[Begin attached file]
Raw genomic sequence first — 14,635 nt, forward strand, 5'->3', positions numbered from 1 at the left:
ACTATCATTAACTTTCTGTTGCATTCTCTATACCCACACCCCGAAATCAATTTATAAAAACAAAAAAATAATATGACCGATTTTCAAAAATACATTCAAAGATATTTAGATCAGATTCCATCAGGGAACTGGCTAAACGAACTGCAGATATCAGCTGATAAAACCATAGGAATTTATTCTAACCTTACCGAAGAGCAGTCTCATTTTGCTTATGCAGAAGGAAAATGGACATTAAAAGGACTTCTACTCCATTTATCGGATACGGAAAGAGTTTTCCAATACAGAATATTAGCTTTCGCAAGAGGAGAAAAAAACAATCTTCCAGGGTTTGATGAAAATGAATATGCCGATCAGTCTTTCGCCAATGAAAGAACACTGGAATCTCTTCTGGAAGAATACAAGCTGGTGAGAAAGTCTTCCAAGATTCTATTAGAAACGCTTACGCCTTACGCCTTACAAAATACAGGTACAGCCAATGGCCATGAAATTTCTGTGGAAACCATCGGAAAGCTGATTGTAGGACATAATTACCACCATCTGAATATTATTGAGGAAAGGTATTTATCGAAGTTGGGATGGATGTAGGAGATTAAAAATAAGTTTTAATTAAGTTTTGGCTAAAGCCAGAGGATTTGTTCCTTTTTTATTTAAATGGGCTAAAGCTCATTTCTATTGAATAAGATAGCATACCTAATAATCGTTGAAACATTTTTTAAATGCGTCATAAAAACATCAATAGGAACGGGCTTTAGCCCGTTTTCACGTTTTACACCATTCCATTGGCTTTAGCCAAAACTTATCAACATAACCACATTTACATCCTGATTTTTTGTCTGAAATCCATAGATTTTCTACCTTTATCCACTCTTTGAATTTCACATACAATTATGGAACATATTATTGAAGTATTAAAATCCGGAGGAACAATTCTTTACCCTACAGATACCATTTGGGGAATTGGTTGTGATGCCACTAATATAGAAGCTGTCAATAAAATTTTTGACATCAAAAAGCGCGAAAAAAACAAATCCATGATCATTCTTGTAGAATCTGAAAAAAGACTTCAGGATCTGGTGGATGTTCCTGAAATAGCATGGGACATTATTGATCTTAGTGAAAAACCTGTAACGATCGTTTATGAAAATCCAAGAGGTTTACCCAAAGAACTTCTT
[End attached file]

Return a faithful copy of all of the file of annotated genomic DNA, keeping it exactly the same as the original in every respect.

Raw genomic sequence first — 14,635 nt, forward strand, 5'->3', positions numbered from 1 at the left:
ACTATCATTAACTTTCTGTTGCATTCTCTATACCCACACCCCGAAATCAATTTATAAAAACAAAAAAATAATATGACCGATTTTCAAAAATACATTCAAAGATATTTAGATCAGATTCCATCAGGGAACTGGCTAAACGAACTGCAGATATCAGCTGATAAAACCATAGGAATTTATTCTAACCTTACCGAAGAGCAGTCTCATTTTGCTTATGCAGAAGGAAAATGGACATTAAAAGGACTTCTACTCCATTTATCGGATACGGAAAGAGTTTTCCAATACAGAATATTAGCTTTCGCAAGAGGAGAAAAAAACAATCTTCCAGGGTTTGATGAAAATGAATATGCCGATCAGTCTTTCGCCAATGAAAGAACACTGGAATCTCTTCTGGAAGAATACAAGCTGGTGAGAAAGTCTTCCAAGATTCTATTAGAAACGCTTACGCCTTACGCCTTACAAAATACAGGTACAGCCAATGGCCATGAAATTTCTGTGGAAACCATCGGAAAGCTGATTGTAGGACATAATTACCACCATCTGAATATTATTGAGGAAAGGTATTTATCGAAGTTGGGATGGATGTAGGAGATTAAAAATAAGTTTTAATTAAGTTTTGGCTAAAGCCAGAGGATTTGTTCCTTTTTTATTTAAATGGGCTAAAGCTCATTTCTATTGAATAAGATAGCATACCTAATAATCGTTGAAACATTTTTTAAATGCGTCATAAAAACATCAATAGGAACGGGCTTTAGCCCGTTTTCACGTTTTACACCATTCCATTGGCTTTAGCCAAAACTTATCAACATAACCACATTTACATCCTGATTTTTTGTCTGAAATCCATAGATTTTCTACCTTTATCCACTCTTTGAATTTCACATACAATTATGGAACATATTATTGAAGTATTAAAATCCGGAGGAACAATTCTTTACCCTACAGATACCATTTGGGGAATTGGTTGTGATGCCACTAATATAGAAGCTGTCAATAAAATTTTTGACATCAAAAAGCGCGAAAAAAACAAATCCATGATCATTCTTGTAGAATCTGAAAAAAGACTTCAGGATCTGGTGGATGTTCCTGAAATAGCATGGGACATTATTGATCTTAGTGAAAAACCTGTAACGATCGTTTATGAAAATCCAAGAGGTTTACCCAAAGAACTTCTT